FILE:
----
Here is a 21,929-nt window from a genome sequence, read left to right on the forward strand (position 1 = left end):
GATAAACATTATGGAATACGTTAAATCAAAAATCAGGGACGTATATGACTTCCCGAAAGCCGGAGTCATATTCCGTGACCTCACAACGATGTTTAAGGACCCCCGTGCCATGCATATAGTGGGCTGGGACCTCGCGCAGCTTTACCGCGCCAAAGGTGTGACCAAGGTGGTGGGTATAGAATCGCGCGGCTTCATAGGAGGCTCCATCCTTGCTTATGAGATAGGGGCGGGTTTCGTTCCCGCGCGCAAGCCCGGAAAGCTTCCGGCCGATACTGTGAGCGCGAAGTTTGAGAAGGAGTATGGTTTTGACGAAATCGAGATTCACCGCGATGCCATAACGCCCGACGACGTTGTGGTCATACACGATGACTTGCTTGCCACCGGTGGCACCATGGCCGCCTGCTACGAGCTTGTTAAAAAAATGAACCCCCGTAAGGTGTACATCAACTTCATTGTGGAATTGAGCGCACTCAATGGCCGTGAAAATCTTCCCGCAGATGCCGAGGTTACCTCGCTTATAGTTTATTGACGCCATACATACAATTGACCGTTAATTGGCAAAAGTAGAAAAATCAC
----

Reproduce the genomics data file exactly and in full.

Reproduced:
Here is a 21,929-nt window from a genome sequence, read left to right on the forward strand (position 1 = left end):
GATAAACATTATGGAATACGTTAAATCAAAAATCAGGGACGTATATGACTTCCCGAAAGCCGGAGTCATATTCCGTGACCTCACAACGATGTTTAAGGACCCCCGTGCCATGCATATAGTGGGCTGGGACCTCGCGCAGCTTTACCGCGCCAAAGGTGTGACCAAGGTGGTGGGTATAGAATCGCGCGGCTTCATAGGAGGCTCCATCCTTGCTTATGAGATAGGGGCGGGTTTCGTTCCCGCGCGCAAGCCCGGAAAGCTTCCGGCCGATACTGTGAGCGCGAAGTTTGAGAAGGAGTATGGTTTTGACGAAATCGAGATTCACCGCGATGCCATAACGCCCGACGACGTTGTGGTCATACACGATGACTTGCTTGCCACCGGTGGCACCATGGCCGCCTGCTACGAGCTTGTTAAAAAAATGAACCCCCGTAAGGTGTACATCAACTTCATTGTGGAATTGAGCGCACTCAATGGCCGTGAAAATCTTCCCGCAGATGCCGAGGTTACCTCGCTTATAGTTTATTGACGCCATACATACAATTGACCGTTAATTGGCAAAAGTAGAAAAATCAC